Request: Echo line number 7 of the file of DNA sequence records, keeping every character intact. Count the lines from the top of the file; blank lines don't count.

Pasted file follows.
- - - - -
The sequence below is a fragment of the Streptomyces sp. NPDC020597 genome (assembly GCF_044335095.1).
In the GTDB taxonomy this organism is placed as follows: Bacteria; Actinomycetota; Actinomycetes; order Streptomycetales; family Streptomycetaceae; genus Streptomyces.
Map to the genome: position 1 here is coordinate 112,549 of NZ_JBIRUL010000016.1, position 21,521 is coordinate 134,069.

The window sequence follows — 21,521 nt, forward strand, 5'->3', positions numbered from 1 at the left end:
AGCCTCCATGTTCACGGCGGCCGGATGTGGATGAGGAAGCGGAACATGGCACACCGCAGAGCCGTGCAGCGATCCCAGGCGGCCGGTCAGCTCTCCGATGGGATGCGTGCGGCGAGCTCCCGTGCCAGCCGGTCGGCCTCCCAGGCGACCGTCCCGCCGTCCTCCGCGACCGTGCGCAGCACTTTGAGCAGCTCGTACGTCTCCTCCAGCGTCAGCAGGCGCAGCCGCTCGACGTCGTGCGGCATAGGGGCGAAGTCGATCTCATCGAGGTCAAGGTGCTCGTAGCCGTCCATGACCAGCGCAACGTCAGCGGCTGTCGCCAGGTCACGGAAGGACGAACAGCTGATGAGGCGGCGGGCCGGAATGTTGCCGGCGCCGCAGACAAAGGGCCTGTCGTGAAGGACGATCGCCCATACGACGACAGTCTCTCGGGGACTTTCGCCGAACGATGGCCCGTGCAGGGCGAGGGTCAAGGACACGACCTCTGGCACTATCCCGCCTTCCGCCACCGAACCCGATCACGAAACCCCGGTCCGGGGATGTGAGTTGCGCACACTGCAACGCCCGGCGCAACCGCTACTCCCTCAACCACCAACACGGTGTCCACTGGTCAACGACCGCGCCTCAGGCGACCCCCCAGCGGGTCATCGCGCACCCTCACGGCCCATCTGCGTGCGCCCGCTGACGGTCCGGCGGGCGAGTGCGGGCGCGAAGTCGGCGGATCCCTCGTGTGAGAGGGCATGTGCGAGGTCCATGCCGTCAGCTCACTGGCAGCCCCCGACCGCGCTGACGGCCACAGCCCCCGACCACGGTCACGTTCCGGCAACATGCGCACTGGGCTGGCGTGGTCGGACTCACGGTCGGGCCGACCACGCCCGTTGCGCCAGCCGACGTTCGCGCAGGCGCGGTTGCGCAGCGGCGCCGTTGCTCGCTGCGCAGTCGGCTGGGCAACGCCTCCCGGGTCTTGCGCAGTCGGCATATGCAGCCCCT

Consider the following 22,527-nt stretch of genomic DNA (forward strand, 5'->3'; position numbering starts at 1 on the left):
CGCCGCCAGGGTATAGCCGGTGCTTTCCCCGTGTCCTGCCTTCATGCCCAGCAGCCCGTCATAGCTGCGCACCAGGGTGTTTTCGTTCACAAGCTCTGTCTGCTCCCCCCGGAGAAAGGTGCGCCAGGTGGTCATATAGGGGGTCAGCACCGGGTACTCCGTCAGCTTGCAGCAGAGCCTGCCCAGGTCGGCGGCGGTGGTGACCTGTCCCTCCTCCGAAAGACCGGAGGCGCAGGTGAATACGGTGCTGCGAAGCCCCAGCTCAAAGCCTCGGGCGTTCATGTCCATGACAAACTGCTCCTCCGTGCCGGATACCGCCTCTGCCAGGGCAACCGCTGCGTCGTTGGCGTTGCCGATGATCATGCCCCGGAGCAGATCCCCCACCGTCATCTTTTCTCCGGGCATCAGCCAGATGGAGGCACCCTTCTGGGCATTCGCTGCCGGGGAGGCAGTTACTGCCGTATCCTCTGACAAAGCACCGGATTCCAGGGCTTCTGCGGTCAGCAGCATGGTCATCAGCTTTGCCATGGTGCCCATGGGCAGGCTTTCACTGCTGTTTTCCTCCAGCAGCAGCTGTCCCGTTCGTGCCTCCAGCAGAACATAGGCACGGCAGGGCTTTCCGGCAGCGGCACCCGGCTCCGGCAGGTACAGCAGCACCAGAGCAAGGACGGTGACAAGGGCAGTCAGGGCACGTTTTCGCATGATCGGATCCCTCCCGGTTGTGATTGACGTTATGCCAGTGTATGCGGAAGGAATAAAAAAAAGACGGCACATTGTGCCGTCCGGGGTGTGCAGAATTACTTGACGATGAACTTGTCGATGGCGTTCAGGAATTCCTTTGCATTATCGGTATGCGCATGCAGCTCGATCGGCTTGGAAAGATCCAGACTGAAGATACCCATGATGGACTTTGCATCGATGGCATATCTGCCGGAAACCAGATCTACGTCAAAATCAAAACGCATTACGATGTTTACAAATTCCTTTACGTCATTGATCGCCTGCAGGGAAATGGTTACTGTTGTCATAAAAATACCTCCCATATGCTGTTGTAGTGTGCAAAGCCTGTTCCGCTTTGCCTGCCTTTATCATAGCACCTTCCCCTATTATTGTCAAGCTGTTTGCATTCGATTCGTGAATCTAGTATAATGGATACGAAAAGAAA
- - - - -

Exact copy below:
CGCCGCCAGGGTATAGCCGGTGCTTTCCCCGTGTCCTGCCTTCATGCCCAGCAGCCCGTCATAGCTGCGCACCAGGGTGTTTTCGTTCACAAGCTCTGTCTGCTCCCCCCGGAGAAAGGTGCGCCAGGTGGTCATATAGGGGGTCAGCACCGGGTACTCCGTCAGCTTGCAGCAGAGCCTGCCCAGGTCGGCGGCGGTGGTGACCTGTCCCTCCTCCGAAAGACCGGAGGCGCAGGTGAATACGGTGCTGCGAAGCCCCAGCTCAAAGCCTCGGGCGTTCATGTCCATGACAAACTGCTCCTCCGTGCCGGATACCGCCTCTGCCAGGGCAACCGCTGCGTCGTTGGCGTTGCCGATGATCATGCCCCGGAGCAGATCCCCCACCGTCATCTTTTCTCCGGGCATCAGCCAGATGGAGGCACCCTTCTGGGCATTCGCTGCCGGGGAGGCAGTTACTGCCGTATCCTCTGACAAAGCACCGGATTCCAGGGCTTCTGCGGTCAGCAGCATGGTCATCAGCTTTGCCATGGTGCCCATGGGCAGGCTTTCACTGCTGTTTTCCTCCAGCAGCAGCTGTCCCGTTCGTGCCTCCAGCAGAACATAGGCACGGCAGGGCTTTCCGGCAGCGGCACCCGGCTCCGGCAGGTACAGCAGCACCAGAGCAAGGACGGTGACAAGGGCAGTCAGGGCACGTTTTCGCATGATCGGATCCCTCCCGGTTGTGATTGACGTTATGCCAGTGTATGCGGAAGGAATAAAAAAAAGACGGCACATTGTGCCGTCCGGGGTGTGCAGAATTACTTGACGATGAACTTGTCGATGGCGTTCAGGAATTCCTTTGCATTATCGGTATGCGCATGCAGCTCGATCGGCTTGGAAAGATCCAGACTGAAGATACCCATGATGGACTTTGCATCGATGGCATATCTGCCGGAAACCAGATCTACGTCAAAATCAAAACGCATTACGATGTTTACAAATTCCTTTACGTCATTGATCGCCTGCAGGGAAATGGTTACTGTTGTCATAAAAATACCTCCCATATGCTGTTGTAGTGTGCAAAGCCTGTTCCGCTTTGCCTGCCTTTATCATAGCACCTTCCCCTATTATTGTCAAGCTGTTTGCATTCGATTCGTGAATCTAGTATAATGGATACGAAAAGAAA